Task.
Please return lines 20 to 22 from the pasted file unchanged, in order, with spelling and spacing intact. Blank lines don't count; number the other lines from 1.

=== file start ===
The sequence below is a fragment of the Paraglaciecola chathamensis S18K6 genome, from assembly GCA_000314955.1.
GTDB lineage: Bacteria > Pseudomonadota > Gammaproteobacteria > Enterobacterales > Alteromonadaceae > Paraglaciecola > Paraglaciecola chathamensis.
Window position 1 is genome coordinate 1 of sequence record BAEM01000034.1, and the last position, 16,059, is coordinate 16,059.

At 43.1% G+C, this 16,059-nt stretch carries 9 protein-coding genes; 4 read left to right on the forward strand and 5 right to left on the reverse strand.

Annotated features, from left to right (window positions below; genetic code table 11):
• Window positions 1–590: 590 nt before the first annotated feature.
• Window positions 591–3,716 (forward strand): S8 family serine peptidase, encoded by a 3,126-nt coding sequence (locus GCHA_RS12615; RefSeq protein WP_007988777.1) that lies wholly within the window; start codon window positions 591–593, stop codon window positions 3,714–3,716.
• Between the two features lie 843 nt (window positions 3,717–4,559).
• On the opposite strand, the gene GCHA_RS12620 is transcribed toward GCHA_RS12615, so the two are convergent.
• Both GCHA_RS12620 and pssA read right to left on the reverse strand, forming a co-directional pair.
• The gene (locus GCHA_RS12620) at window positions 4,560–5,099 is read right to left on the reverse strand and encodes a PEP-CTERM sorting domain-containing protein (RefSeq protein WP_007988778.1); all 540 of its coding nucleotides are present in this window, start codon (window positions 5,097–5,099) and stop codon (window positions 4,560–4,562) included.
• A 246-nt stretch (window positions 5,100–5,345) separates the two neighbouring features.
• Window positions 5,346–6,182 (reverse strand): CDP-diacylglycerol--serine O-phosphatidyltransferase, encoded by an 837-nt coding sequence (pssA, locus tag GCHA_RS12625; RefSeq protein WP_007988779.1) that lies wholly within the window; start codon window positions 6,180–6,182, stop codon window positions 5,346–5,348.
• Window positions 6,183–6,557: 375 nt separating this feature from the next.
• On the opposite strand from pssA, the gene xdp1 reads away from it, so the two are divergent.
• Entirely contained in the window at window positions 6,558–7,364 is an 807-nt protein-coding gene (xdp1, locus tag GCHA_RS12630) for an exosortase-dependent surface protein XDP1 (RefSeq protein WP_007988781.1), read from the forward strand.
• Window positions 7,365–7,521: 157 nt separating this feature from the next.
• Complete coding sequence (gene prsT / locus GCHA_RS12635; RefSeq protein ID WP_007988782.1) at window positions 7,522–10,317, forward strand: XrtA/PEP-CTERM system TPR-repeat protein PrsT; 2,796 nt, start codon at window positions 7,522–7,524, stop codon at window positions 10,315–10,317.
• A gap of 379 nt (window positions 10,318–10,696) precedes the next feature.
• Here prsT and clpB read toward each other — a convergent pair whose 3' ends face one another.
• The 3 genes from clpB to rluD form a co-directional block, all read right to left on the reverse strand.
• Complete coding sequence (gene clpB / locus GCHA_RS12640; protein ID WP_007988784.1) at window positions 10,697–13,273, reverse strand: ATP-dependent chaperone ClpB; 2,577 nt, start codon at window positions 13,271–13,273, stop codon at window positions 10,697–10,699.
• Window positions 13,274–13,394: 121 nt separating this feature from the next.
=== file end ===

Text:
• Here prsT and clpB read toward each other — a convergent pair whose 3' ends face one another.
• The 3 genes from clpB to rluD form a co-directional block, all read right to left on the reverse strand.
• Complete coding sequence (gene clpB / locus GCHA_RS12640; protein ID WP_007988784.1) at window positions 10,697–13,273, reverse strand: ATP-dependent chaperone ClpB; 2,577 nt, start codon at window positions 13,271–13,273, stop codon at window positions 10,697–10,699.